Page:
As you leave El Pilar you cannot fail to notice the Volcano Montano Quemada of Tacande, which erupted as recently as 1470-1490, similar to other volcanic eruptions in the south, and indeed the terrain is very similar. You can see the black ash sliding down the hillsides and there are only a few loose boulders here. This ‘sand’ was procured by the locals over the years to make paths and gardens, but that practice has now been forbidden. This tiny loose rock was created when magma was thrust into the air, forming shiny black granules cooling rapidly as it hits the ground. This is called obsidian and it looks like glass. Everywhere we looked you could see it glistening up at us, but try to pick one up and it would mysteriously disappear. I did finally manage to bring a couple of tiny pieces home, along with some volcanic pumice!

Tacande
Volcano Tacande

This was a very pleasant walk down, with some open areas and lovely shaded areas in the pines. This was the first time there was evidence of water, admittedly not flowing right now, but there were channels in the lava which would allow the water to flow freely when it does rain. The rainy season is meant to be between November and February but as everywhere, the climate is changing and they have had little rain this winter. The annual rainfall is about 327mm p.a, compared with the Isle of Man that has 1139mm p.a, so you can see that if is dries up here they will be in serious trouble.

Water channels
Water channels in the lava

Throughout this holiday we had come across all kinds of lichen, which of course only grow in healthy terrains. They hung from the trees and where they fell off, it felt quite hard and leathery. The photo below shows such a lichen dripping from a tree, with the backdrop of the Punta de les Roques which is the last part of the volcanic ridge and the first part of the Caldera de Taburiente.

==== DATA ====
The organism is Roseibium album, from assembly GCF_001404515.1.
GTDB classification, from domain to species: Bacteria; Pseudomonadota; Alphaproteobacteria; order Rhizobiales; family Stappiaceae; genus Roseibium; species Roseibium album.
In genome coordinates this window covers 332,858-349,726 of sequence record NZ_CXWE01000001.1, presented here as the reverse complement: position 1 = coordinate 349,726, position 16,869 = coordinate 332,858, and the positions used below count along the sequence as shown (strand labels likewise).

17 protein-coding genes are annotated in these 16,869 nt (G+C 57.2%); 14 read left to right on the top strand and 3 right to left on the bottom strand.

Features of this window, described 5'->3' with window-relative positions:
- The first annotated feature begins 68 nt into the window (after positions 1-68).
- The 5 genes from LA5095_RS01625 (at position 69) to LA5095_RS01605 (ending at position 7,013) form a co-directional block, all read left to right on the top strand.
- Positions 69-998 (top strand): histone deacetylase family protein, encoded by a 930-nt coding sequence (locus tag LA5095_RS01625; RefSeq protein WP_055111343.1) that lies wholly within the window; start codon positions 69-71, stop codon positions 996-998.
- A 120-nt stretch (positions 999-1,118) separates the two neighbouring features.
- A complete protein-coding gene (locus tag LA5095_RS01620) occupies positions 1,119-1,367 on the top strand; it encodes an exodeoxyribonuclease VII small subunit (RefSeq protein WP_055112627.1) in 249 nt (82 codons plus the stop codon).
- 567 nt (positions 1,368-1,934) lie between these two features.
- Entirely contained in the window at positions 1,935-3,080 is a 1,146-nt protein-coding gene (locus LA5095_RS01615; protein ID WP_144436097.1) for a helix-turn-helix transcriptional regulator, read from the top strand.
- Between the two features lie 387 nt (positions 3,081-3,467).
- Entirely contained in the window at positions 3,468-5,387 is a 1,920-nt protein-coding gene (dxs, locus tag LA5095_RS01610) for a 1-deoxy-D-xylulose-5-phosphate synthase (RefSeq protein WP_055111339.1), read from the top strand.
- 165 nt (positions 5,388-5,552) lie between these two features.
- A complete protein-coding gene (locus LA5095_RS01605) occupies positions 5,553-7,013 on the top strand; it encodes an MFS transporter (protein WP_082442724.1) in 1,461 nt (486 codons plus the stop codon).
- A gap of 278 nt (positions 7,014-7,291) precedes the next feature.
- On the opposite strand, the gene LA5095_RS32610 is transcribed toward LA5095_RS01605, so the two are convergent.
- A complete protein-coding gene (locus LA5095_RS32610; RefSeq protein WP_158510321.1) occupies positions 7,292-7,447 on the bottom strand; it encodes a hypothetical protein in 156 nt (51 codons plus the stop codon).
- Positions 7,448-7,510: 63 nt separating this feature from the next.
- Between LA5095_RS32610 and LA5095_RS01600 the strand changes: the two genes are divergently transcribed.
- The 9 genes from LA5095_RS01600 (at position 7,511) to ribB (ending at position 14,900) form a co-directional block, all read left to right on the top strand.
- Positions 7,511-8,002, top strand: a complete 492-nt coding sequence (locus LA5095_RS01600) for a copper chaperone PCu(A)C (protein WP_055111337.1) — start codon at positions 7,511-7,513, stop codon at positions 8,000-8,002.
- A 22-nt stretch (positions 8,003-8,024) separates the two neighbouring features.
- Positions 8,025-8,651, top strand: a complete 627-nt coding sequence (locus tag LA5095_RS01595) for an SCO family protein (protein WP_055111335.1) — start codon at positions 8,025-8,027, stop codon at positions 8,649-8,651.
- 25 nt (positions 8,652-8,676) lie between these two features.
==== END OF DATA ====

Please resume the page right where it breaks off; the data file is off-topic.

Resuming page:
Lichen on trees and Punta de La Roques

The further down we went we lost the sandy rocks and found ourselves walking over a very craggy lava flow that went all the way down to El Paso. This had been incorporated into the gardens of the local houses

Changing terrain

And here we could hear the sound of birds as we went through more pine forests, casting their magical spell on us all as we passed through them.

Pine forest

Nearly at El Paso, we had our final trek over some tricky lava and a few minutes later we were at the Visitor Centre and the bar, where we sat and waited for the harder walkers who were not so far away. The fact that the lava continues right down to the road makes one very much aware that this is a living landscape and that it will always have the final say over mankind.

In this last photo, you can see the whole of our route on the eastern side and reminisce about all the wonderful things we saw.

End

Distance: 6 miles

Ascent: 948 ft (all in the morning)

Descent: 2041ft

So ends a truly memorable holiday, so inspiring that I have already booked to go walking on one of the other Canary Islands this time next year. For now, I shall resume normal service and report on walks on the Isle of Man, starting this coming Saturday with a report on Peat Monitoring which we plan to do if the weather is suitable.

Thank you for following this blog, and keep in touch.